It is quite simple I am spending much of my time in Santa Fe, New Mexico where the population is 68,000 while that o
f Manhattan, where my gallery is, has over 1 ½ million people living there.
New Mexico is one of the poorer states in the country but the prices are lower too. Top price for a solo performance by Patti Lupone is $92, we skipped that because we can do Broadway in New York. The show we went to “Marx in Soho” cost us $8 for two. Not the best seats in the house, it was sold out, but the back of the Orchestra is not bad.
|"Marx in Soho"|
“Marx in Soho” is by Howard Zinn and the solo performance is by Brian Jones who took this show on the road at the end of the 1990’s and between gigs teaches 4th grade. From the performance we saw we wanted to be in that classroom because you could tell what a great teacher he must be.
The next evening we went to “Benchwarmers 11,” an annual event that consists of 8 short plays written around the center piece, a bench; sometimes appearing in a park, sometimes in the country side and sometimes on the street. Of the eight that we saw we thought that five were quite good, not a bad average for locally written and directed plays! It was particularly enjoyable because we knew one of the playwrights. It was her debut in the craft and the play was hilarious.
Our last theater experience for the week was at the National Dance Institute’s (NDI) Dance Barns, for their “Winter Escape” performance. I have written about this program for kids before.
The program ranged from ballet to contemporary dance to show music (the latter both danced and sung). NDI shows always give me a little lift. One piece from the younger group (10-year-olds) was so good that I would like to find an additional venue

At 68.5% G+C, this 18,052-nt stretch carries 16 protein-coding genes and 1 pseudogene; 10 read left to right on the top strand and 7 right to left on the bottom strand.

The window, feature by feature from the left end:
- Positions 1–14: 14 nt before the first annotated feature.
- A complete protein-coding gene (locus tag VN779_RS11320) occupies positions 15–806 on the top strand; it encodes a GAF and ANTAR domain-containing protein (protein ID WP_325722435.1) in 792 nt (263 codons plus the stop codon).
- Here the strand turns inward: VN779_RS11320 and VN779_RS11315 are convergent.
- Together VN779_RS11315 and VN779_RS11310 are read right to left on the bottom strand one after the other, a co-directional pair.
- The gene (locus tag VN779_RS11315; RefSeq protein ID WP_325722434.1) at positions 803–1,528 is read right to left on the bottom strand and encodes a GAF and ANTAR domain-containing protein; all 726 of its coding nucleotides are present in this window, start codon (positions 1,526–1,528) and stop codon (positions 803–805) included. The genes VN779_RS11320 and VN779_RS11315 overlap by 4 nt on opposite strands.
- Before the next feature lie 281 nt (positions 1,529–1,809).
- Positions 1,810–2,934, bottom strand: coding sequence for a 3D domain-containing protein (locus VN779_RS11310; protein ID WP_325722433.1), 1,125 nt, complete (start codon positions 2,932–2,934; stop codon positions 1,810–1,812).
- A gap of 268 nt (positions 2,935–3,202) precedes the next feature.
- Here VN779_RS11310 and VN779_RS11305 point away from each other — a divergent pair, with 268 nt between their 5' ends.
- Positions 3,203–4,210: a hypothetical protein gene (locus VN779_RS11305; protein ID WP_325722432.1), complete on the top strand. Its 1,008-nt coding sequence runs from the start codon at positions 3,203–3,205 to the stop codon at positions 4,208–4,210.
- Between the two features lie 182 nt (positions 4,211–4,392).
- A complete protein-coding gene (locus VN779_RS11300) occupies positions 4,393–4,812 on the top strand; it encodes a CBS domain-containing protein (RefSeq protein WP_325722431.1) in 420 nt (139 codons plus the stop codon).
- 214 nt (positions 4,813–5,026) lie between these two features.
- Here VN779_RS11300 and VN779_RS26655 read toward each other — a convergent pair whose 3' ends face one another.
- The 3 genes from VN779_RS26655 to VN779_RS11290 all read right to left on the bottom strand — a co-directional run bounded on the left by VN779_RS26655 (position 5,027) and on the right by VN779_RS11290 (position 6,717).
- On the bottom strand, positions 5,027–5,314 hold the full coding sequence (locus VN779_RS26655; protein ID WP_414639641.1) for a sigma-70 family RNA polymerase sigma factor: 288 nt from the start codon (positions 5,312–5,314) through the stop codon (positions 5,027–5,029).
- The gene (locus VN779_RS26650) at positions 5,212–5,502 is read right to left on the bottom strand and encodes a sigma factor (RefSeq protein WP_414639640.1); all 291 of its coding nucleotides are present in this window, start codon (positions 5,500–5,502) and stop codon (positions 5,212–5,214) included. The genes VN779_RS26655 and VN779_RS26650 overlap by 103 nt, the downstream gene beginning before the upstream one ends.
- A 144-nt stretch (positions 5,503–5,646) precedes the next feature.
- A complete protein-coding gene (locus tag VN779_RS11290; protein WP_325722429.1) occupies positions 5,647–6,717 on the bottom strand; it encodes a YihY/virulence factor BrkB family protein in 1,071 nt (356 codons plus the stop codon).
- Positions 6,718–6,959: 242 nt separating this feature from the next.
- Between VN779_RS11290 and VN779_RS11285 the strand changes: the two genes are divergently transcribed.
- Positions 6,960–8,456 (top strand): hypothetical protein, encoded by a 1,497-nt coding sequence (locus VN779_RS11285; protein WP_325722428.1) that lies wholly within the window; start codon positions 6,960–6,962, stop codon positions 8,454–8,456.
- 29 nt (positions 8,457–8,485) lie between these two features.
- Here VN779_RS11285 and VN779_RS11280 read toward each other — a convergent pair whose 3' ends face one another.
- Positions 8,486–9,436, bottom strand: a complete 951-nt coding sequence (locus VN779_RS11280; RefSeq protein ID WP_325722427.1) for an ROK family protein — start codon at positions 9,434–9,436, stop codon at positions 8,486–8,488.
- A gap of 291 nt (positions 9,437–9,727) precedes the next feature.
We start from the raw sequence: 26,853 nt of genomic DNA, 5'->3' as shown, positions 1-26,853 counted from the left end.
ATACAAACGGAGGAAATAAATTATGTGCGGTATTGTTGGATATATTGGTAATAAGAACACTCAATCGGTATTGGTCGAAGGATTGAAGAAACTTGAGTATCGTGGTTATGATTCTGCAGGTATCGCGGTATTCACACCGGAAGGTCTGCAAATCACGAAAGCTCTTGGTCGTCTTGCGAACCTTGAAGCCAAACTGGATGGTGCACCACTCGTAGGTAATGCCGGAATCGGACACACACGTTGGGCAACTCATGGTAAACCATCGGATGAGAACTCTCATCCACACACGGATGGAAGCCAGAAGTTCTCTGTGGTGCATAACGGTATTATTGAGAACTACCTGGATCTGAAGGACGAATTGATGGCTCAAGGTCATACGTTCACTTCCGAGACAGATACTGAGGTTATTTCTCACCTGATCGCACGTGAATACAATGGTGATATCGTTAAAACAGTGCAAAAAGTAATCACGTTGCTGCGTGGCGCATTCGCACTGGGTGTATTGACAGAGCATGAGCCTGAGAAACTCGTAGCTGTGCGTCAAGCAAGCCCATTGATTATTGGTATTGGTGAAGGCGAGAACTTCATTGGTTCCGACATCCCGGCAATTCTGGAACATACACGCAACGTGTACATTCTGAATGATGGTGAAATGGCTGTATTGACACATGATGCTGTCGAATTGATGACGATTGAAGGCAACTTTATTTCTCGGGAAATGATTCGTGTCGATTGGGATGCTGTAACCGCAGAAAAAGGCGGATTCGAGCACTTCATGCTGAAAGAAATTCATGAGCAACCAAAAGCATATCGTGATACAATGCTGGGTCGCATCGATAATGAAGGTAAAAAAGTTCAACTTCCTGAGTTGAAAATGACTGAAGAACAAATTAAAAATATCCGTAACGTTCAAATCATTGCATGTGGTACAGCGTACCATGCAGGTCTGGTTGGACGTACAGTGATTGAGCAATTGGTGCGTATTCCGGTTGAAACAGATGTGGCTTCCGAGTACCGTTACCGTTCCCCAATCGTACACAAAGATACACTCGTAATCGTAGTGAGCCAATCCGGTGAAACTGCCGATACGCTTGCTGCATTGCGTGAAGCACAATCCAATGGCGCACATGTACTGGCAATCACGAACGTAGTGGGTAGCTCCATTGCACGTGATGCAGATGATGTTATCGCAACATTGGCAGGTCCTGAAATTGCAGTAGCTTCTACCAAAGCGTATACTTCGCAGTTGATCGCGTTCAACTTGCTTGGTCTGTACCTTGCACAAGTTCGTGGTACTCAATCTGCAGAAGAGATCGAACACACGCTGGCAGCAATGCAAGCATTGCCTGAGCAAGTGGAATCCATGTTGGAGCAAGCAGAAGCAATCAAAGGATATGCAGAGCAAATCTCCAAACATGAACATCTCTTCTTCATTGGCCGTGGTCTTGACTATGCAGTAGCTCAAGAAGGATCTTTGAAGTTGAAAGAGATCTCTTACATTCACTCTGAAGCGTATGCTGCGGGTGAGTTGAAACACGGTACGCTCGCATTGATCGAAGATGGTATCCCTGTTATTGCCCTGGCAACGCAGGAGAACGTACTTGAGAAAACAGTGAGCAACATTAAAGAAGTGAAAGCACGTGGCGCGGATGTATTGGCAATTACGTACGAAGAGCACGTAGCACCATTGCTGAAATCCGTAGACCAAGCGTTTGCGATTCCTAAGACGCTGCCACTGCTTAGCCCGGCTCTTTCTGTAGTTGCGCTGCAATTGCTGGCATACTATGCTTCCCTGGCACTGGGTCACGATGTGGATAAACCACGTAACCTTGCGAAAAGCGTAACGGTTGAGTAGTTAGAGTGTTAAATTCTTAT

for it, but it is too early to discuss here.
|National Dance Institute (NDI)|
Since then my wife went to a standing room only history lecture and we went together to a lecture by a young computer scientist and poet , Brian Christian, had written a book called, “The Most Human Human: What talking with computers teaches us about what it means to be alive,” and that was what his lecture was about. Now to make that interesting and amusing as a lecture takes real talent!
We will soon be listening to a moderated panel on film in New Mexico. We are all acquainted with the many Westerns that were filmed in this state but there are many others as well. We also have three Cinematheques here, small theaters that show independent, avant-garde or classic films and our opera is known internationally.
Why all the culture in this relatively small town? There are many reasons but here are a few: German Jewish Merchants including names like Seligman, Florscheim, Wertheim and Zeckendorf, emigrated here in the 19th century; we have had an artists’ colony since New Mexico became a State in 1912; the School for American Research founded here over100 years ago made it possible to develop the study of Southwestern archeology. Today known as The School for Advanced Research it hosts archeologists, anthropologists, ethnologists and artists on a bucolic campus to pursue their own studies and exchange ideas. Best known of all in the region is the Los Alamos Lab (birthplace of the atomic bomb) which has brought many scientists to the region. From this was born the Santa Fe Institute, a think tank created in 1984 which attracts not only scientists but college professors and researchers to study complex systems. They sponsored the lecture by Brian Christian mentioned above.
Bringing all these people together has attracted an older more socially active and intellectual community to create this great culture center of the Southwest.